Mum’s wash day always used to be Monday, when she would get her machine out, attach the mangle to the top and line it up with the kitchen sink.
I remember that washing machine. It was cream in colour, square, and taller than me at the time. I recall her crying one day as she was doing the weekly wash, but I don’t know why. At just four years of age, I remember giving her a hankie, and holding her hand.
Tuesdays were ironing days. I had my own little iron that used to plug into a light socket, a small ironing board, and my own pile of ‘laundry’, consisting of hankies (ours were ironed in triangles, Dad’s and Bro’s were in oblongs), tea towels, and sometimes pillow cases.
Wednesday was housework and dusting day. The latter was my job, though I can remember cheating many times by just moving things around rather than taking everything off the mantle and doing the job properly.
Thursdays I think were shopping days. Just down to the local Mace store and butcher which were within walking distance for the things the grocery van (he came twice a week) didn’t deliver.
Friday was fish and chip night, but not from a chippie, we couldn’t afford that.
Having had a near fatal choking episode on a fish bone, I always had fish fingers or fish cakes, and didn’t touch ‘proper’ fish (other than smoked haddock (yellow fish) which was on very special occasions) for years.
Saturday mornings, us kids went to the cinema on the bus (tuppence).
It was sixpence to get in to watch the cartoons.
The tuck shop was accessed by a staircase from the lobby, and you could get an awful lot for a few pennies, which was just as well as we only had a shilling pocket money.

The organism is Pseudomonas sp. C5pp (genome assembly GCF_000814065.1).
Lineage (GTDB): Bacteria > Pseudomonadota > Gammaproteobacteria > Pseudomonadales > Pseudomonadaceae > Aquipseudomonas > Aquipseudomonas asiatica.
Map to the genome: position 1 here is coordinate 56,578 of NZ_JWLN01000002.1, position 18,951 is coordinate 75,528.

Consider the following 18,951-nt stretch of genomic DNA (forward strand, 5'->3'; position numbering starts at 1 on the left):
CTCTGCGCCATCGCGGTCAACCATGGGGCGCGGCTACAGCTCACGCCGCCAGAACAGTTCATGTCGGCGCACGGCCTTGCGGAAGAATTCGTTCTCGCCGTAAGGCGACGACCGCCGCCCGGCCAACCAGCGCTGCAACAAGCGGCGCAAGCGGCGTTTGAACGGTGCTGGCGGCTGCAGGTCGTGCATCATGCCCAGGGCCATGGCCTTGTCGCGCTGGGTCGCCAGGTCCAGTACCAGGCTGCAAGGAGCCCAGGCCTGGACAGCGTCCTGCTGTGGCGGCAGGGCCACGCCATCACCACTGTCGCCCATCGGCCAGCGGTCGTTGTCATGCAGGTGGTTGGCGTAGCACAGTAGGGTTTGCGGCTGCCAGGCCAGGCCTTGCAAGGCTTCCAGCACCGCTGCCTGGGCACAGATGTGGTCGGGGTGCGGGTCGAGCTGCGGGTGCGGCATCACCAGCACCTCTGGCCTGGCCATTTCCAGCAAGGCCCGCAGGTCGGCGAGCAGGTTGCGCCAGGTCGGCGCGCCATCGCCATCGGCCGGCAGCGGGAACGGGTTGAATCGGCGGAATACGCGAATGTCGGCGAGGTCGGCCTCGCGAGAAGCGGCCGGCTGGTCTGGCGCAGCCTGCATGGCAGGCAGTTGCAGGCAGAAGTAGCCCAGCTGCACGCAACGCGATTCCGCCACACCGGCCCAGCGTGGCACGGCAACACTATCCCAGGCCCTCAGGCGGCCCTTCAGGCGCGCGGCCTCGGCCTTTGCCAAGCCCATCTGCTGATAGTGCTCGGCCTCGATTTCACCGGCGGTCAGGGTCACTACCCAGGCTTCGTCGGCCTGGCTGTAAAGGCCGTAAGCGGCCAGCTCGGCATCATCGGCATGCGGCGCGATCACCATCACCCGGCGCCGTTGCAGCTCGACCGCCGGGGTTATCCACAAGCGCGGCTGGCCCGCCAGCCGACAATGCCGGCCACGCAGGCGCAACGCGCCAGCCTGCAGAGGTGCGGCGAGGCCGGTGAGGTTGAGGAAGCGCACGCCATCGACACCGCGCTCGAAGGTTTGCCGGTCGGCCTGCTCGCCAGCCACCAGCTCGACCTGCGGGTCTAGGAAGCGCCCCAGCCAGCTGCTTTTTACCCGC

Saturday tea was sprats and winkles fresh from the harbour, and fresh crusty bread, spread with real butter (my Dad could tell the difference between Stork and Butter just by looking at it). The sprats were cooked over an open fire, but I would stick to the boiled winkles with my pin. I don’t think I could stomach eating them today to be honest.
Sunday was reserved for visitors, but regardless it would start with a cooked breakfast, church, traditional roast dinner, and sandwiches, jelly and cake for tea.
Tea time on Sundays was the only day of the week we could have our dessert (jelly/trifle or fruit and ice cream) first.
After tea, it was bath and hair wash time, then we would either watch Sunday Night at the London Palladium or have a game of cards or Monopoly before going to bed, thus giving our heads time to dry (none of this primping with a hairdryer, gel, mousse and the like).
Why am I writing something a little nostalgic today?
Because it’s Sunday, and things are all so different now as nothing is done on specific days anymore.
I’ve done the ‘house/boatwork’, which took me all of five minutes to sweep through and another five to tidy up and make myself a cuppa. This is done every day.
Hubby is up in the laundry room on site. The bag was heavy with dirty clothes so we added the towels to make up the load. We do the washing ‘by the full bag’ as it costs us at least a fiver a time. This is when I miss having our own machine and a washing line, but to be honest, it’s no big deal.
Maybe he’ll do some ironing, but probably not, as we perfected the ‘folded press’ when camping. When things came out of the dryer, we folded it neatly whilst still warm and presto. No ironing required. The weight of everything else did the job for us.
The dog is curled up against my hip, snoring gently.
The sun is coming out, and the day is beginning.
People are going up to have showers, a couple are walking their border terrier along the dog walk.
Other than the ducks and their morning choral greetings, it’s quiet.
Another peaceful day on the marina.